- Greater depth of field: If you're looking to get shallow depth of field, especially at wider angles, it's much more difficult with a smaller format. When you're dealing with telephoto distances or closer shots, this is less of an issue.
- Cropping: The 35mm frame does not lend itself as well to typical crops such as 8x10 and 11x14. You will lose a bit of the image or end up with negative space.
From 6x4.5 to 6x6 up to 6x17 panoramics, medium format probably has the most versatility in choosing your frame. 6x4.5 (that's centimeters, not millimeters) is the easiest to shoot, as many of the cameras are similar in form factor to 35mm SLRs. Square format 6x6 cameras are a lot of fun as well, with Hasselblad being the big name in the bunch. 6x7 cameras (one of my favorite sizes) can be a bit bulky and heavy, with tripod use becoming more of a necessity for stability, although some 6x7 cameras feel great in hand as well! The Pentax 67 and Plaubel Makina 67 come to mind.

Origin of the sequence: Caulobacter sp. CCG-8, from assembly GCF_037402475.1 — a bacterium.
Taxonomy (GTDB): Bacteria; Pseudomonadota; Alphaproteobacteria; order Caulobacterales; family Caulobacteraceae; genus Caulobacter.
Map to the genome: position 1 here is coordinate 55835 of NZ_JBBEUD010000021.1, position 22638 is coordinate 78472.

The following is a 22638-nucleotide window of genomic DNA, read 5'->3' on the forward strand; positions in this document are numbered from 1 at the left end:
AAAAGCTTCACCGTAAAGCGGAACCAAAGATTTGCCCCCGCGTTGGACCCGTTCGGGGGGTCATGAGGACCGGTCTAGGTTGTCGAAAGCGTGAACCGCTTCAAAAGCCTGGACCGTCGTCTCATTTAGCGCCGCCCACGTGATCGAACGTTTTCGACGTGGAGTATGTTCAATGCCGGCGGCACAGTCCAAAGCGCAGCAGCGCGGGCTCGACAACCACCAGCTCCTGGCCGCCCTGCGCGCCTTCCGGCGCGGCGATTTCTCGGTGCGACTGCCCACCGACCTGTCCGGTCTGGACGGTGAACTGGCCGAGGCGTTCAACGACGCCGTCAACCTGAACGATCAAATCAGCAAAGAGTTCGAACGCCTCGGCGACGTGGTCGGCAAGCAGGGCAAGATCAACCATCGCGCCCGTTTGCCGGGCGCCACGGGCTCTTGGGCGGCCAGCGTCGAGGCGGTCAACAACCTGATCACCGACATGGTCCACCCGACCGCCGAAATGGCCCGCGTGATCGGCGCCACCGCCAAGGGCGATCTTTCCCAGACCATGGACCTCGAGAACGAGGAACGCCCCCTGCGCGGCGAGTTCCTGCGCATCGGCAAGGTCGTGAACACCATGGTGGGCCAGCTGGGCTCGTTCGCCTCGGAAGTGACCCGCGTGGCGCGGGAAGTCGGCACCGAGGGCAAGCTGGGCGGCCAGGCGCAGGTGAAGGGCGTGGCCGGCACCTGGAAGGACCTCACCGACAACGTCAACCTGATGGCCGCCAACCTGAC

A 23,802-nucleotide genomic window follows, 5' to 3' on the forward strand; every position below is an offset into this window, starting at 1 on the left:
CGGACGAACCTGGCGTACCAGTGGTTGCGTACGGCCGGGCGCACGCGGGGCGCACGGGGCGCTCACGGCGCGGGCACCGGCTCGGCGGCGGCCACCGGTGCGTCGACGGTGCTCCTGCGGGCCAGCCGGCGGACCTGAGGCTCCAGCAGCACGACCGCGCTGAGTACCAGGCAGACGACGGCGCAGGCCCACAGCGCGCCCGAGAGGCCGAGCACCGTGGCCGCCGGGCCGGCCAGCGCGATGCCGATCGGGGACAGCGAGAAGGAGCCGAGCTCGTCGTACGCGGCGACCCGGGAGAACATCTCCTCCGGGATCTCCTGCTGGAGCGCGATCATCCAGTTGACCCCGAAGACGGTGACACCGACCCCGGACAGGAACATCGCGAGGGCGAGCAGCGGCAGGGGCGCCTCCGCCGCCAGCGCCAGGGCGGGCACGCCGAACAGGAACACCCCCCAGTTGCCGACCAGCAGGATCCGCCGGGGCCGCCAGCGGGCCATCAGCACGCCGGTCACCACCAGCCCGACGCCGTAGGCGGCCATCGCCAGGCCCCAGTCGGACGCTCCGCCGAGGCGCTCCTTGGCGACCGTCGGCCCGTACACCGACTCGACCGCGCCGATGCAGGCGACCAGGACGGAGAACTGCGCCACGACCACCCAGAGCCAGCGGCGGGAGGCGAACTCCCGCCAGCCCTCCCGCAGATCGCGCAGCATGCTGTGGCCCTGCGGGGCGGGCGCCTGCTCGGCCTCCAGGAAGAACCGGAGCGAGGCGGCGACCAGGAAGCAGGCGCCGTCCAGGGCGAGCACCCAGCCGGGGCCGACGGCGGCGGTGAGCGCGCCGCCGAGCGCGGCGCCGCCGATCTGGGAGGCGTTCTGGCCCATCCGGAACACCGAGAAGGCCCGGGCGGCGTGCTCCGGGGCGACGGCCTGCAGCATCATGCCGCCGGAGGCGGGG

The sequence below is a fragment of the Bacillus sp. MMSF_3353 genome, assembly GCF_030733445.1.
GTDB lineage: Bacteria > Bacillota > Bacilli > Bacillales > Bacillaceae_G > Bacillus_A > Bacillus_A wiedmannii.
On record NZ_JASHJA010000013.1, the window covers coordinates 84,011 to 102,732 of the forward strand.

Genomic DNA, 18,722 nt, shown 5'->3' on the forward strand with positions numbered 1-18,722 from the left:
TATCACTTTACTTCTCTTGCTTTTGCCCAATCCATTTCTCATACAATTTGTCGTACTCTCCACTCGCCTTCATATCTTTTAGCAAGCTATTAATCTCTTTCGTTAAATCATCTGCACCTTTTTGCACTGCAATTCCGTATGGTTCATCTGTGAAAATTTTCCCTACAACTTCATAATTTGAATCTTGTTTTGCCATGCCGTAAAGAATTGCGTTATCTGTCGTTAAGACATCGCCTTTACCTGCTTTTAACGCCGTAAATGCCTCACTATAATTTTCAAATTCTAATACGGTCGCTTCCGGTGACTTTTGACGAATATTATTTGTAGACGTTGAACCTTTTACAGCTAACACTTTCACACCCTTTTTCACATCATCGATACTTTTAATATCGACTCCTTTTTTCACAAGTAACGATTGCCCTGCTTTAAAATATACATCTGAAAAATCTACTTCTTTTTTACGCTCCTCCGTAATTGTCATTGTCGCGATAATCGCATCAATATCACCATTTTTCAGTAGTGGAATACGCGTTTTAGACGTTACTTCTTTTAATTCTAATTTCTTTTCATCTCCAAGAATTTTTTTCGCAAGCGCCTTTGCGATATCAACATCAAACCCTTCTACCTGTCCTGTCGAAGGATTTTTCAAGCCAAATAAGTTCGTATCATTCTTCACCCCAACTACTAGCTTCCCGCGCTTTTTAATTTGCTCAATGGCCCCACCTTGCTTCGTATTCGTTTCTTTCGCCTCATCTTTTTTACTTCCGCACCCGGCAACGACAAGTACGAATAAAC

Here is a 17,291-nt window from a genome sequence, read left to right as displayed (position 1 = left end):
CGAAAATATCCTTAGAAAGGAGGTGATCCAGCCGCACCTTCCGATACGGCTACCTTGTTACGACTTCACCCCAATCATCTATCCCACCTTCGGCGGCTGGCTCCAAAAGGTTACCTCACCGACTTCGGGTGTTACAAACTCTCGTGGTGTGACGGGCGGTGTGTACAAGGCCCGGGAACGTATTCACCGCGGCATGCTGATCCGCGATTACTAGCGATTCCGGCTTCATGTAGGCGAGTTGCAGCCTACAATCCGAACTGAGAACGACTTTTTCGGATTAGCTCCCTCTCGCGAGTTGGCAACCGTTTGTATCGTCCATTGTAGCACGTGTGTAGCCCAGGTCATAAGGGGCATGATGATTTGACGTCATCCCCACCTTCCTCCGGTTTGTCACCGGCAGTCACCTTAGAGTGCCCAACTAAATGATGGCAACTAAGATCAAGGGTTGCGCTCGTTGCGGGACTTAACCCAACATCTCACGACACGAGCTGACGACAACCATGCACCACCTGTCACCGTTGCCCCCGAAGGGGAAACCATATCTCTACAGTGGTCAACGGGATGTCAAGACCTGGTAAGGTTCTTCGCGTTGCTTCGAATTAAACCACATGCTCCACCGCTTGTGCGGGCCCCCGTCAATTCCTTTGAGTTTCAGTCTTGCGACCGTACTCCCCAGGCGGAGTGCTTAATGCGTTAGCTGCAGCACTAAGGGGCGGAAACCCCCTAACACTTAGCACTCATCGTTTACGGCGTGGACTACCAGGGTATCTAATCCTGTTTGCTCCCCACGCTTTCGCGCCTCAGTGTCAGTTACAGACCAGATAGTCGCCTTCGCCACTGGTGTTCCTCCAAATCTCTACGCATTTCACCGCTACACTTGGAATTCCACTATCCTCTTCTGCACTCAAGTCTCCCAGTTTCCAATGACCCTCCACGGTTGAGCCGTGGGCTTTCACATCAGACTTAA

- Resolving Power: the jump from 35mm to medium format greatly increases the image fidelity you can achieve in your prints. When you look at scans from a medium format camera compared to 35mm, the size difference really starts to add up.
- Shallower depth of field: there's a reason portrait and wedding photographers from the 70s to 90s were all about medium format. There's something magical about the falloff and depth you can get, making them a natural for portraits.
- Cropping: some of the formats, especially 6x7, lend themselves to magazine layout much better than 35mm.
- The Goldilocks factor: medium format cameras inhabit the Goldilocks zone of cameras, with much of the speed of 35mm and a taste of the quality of large format. Many medium format cameras even have autofocus.
- Variety: the 120 film size can be used with most cameras, so you don't have to switch to a different film type every time you switch medium format sizes.
- Modularity: a lot of medium format cameras are modular, so you can separate the film back and the prism from the body. This represents a huge advantage as you can switch films in mid-roll simply by changing the film back.
- Easier to scan than 35mm film: with a larger negative, the film doesn't curl quite as much, making flatbed scans easier.